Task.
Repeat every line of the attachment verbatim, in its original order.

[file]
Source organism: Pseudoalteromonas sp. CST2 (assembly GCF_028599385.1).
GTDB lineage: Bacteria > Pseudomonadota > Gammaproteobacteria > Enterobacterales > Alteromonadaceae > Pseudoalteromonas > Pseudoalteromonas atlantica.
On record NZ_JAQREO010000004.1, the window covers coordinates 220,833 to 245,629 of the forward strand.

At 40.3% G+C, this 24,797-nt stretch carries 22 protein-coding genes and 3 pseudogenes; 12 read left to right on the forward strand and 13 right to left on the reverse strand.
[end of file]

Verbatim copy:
Source organism: Pseudoalteromonas sp. CST2 (assembly GCF_028599385.1).
GTDB lineage: Bacteria > Pseudomonadota > Gammaproteobacteria > Enterobacterales > Alteromonadaceae > Pseudoalteromonas > Pseudoalteromonas atlantica.
On record NZ_JAQREO010000004.1, the window covers coordinates 220,833 to 245,629 of the forward strand.

At 40.3% G+C, this 24,797-nt stretch carries 22 protein-coding genes and 3 pseudogenes; 12 read left to right on the forward strand and 13 right to left on the reverse strand.